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Am J Clin Nutr. 2007 Aug;86(2):324-33.

Docosahexaenoic acid supplementation improves fasting and postprandial lipid profiles in hypertriglyceridemic men.

Author information

1
Western Human Nutrition Research Center, Agricultural Research Service, US Department of Agriculture, University of California Davis, CA 95616-8683, USA. dkelley@whnrc.usda.gov

Abstract

BACKGROUND:

The effects of docosahexaenoic acid (DHA) on the mean size and concentrations of VLDL, LDL, and HDL subclasses have not been previously studied.

OBJECTIVE:

We determined the effects of DHA supplementation on the concentrations of apoproteins; large, medium, and small VLDL, LDL, and HDL particles; and the mean diameters of these particles in fasting and postprandial plasma.

DESIGN:

Hypertriglyceridemic men aged 39-66 y (n = 34) participated in a double-blind, randomized, placebo-controlled parallel study. They received no supplements for the first 8 d and received either 7.5 g DHA oil/d (3 g DHA/d) or olive oil (placebo) for the last 90 d. Lipoprotein particle diameters and concentrations were measured by nuclear magnetic resonance spectroscopy.

RESULTS:

DHA supplementation for 45 d significantly (P < 0.05) decreased concentrations of fasting triacylglycerol (24%), large VLDL (92%), and intermediate-density lipoproteins (53%) and the mean diameter of VLDL particles (11.1 nm). It elevated concentrations of LDL cholesterol (12.6%), small VLDL particles (133%), and large LDL particles (120%) and the mean diameter of LDL particles (0.6 nm) in fasting plasma. Similar changes were observed for area under the curve for postprandial samples (0-6 h); however, the number of small dense LDL particles decreased significantly (21%), and the change in LDL cholesterol was not significant. Continued supplementation with DHA beyond 45 d caused no further changes; placebo treatment altered none of the responses tested.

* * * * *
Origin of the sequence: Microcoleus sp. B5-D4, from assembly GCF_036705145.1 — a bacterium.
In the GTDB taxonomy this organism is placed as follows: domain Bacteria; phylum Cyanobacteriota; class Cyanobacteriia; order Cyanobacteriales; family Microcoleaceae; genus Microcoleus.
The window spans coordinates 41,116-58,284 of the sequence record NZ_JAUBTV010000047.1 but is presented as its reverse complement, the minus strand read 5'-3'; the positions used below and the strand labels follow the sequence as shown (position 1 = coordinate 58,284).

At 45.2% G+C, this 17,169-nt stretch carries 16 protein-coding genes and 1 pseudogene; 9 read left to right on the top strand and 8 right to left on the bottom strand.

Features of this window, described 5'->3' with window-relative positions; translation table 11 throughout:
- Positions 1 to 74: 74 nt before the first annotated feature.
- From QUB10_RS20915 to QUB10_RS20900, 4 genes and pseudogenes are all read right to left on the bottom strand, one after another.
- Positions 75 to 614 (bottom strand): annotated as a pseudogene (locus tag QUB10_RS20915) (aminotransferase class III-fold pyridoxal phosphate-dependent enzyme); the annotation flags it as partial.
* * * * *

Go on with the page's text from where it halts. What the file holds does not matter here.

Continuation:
CONCLUSION:

DHA supplementation may improve cardiovascular health by lowering concentrations of triacylglycerols and small, dense LDL particles.

PMID:
17684201
DOI:
10.1093/ajcn/86.2.324
[Indexed for MEDLINE]

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